Getting to 2100


Getting to 2100

Healthy Cities Archive

9 July 2013

The Savior of Cleveland?

Much as I wish it to be true, that brewing beer rescues neighborhoods, jumpstarts local economies and turns around failing cities but…

15 May 2013

What kind of world have we made when our families won’t let our kids walk or bike to school? Danger, fear, obesity, dependency.

3 May 2013

photoThis morning on my commute into work I looked over the Willamette River and saw what to many Portlanders isn’t such an unusual sight–people fishing for salmon. And soaring above them a pair of ospreys, or fish hawks.

1 May 2013

Going for the Gold
Urbanization doesn’t have to mean the loss of viable habitat for wildlife. Vast amounts of metropolitan areas are thinly settled, with single family homes on big lots — space for re-creating native habitat. In the Portland, Oregon region, the Audubon Society of Portland, Columbia Land Trust and Friends of Tryon Creek have teamed up to create a unique Backyard Habitat Certification Program. You can do it, too! Read on…

5 April 2013

Empire of the Automobile is a mini documentary made by BiciCultura of Santiago Chile. Includes the interesting data that recent studies by the Chilean Environment Ministry found that 70% of noise in Santiago is caused by traffic. And that more deaths come from auto-originating pollution than from traffic crashes (about 4,000 per year).

5 April 2013
Even in Spanish, a picture tells a story
Even in Spanish, a picture tells a story

¡Échale un vistazo!

1 April 2013

“Reform is not only adopting good policies but also repealing bad policies. Requiring all buildings to provide ample parking is one such bad policy that cities should repeal.” Portland is going backwards by considering resurrecting the bad policies of the past and is out of touch with national trends. What our neighborhoods need is not more government-mandated, expensive and unneeded off-street parking; rather, we need an intelligent approach to managing cars, including charging for on-street parking…IMG_0557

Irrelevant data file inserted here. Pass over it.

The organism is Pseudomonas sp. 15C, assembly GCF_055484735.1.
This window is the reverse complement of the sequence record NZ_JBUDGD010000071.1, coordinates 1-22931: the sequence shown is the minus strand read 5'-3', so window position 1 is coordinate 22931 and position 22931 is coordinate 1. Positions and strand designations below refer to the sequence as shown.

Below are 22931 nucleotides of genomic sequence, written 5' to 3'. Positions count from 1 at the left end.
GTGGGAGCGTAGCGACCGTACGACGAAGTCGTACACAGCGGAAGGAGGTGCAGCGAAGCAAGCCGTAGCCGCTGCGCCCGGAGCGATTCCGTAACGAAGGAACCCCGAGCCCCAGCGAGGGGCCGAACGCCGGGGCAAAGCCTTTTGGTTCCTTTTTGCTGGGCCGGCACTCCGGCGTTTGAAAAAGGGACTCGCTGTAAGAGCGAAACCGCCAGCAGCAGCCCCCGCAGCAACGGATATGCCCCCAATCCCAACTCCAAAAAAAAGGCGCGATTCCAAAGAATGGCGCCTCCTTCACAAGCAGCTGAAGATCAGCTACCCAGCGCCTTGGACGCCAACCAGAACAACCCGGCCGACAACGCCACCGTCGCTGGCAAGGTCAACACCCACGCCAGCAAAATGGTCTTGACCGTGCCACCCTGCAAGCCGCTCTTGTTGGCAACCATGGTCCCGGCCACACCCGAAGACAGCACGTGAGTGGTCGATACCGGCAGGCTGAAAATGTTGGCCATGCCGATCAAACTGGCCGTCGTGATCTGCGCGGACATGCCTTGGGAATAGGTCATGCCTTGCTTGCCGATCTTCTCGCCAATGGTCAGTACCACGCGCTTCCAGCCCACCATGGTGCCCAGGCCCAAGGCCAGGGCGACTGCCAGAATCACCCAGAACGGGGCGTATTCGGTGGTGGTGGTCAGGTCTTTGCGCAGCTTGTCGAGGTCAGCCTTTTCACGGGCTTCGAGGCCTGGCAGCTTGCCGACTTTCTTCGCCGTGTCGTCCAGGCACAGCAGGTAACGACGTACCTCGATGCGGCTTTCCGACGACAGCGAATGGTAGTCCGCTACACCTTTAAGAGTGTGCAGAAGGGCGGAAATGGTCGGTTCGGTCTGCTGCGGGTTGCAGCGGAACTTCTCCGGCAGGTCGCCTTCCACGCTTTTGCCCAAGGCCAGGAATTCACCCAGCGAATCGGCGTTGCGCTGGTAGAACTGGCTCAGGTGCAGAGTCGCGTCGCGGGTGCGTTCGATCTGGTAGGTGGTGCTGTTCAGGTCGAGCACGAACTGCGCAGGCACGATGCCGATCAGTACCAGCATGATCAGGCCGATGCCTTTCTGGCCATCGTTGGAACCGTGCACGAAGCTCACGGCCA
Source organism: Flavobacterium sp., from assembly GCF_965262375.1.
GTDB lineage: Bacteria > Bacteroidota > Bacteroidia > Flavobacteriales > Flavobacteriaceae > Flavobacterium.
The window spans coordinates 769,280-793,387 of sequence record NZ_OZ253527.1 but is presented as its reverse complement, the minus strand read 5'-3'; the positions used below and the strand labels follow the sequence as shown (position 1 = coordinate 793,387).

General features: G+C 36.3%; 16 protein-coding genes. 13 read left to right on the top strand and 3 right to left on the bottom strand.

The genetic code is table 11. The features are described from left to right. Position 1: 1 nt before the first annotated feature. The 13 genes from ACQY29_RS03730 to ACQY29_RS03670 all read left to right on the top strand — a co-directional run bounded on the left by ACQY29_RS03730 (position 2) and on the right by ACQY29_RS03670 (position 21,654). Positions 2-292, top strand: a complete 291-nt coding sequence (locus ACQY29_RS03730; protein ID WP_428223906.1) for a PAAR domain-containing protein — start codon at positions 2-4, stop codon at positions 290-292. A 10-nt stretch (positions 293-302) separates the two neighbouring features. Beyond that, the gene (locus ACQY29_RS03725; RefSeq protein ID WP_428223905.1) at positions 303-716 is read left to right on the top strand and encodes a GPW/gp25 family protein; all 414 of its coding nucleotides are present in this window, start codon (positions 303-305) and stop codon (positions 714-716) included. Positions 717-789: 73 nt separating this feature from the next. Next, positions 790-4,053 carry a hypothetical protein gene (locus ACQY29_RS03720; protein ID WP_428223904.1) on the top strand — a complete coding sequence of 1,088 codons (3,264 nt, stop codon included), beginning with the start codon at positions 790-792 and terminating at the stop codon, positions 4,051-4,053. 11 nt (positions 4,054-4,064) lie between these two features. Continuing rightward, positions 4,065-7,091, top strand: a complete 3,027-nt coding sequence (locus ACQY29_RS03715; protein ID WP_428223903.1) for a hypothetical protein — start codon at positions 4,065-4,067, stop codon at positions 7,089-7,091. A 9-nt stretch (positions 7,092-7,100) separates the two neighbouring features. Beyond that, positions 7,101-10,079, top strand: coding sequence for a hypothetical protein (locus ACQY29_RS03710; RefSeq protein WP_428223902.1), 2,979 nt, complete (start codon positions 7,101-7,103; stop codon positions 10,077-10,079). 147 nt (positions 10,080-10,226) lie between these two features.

25 March 2013

Two articles in today’s NY Times highlight the challenge and promise of changing our energy mix.

China is in the midst of its worst air pollution crisis, with images reminiscent of 1950s Pittsburgh, when the noontime sun disappeared regularly in the dark cloud of smog.

While in the US, the tax credit for alternative energy being restored in January has led to a resurgence in wind energy projects. The US still lags most of the industrial world in its percentage of energy produced with non-carbon sources but a recent report done in New York state lays out a viable path for virtually 100% renewable energy there by 2050. The study authors noted:

“We must be ambitious if we want to promote energy independence and curb global warming,” said study co-author Robert Howarth, a Cornell University professor of ecology and environmental biology. “The economics of this plan make sense,” said Anthony Ingraffea, a Cornell engineering professor and a co-author of the study. “Now it is up to the political sphere.”

11 March 2013

The Portland region is one of the few in the US that is actually increasing its urban tree canopy. Trees are making a difference in air quality, temperature, stormwater and beauty. How did this happen? Surprise, it was citizens taking action to make a difference…

[caption id="attachment_332" align="alignright" width="374"]Planting crew from Bamboo Sushi--sustainable fish only, please! Planting crew from Bamboo Sushi–sustainable fish only, please![/caption]
7 March 2013

Once considered the disease of the affluent, obesity and its attendant dysfunction is spreading across the world. The culprits? Nike jumps into the fray in a big way, find out more…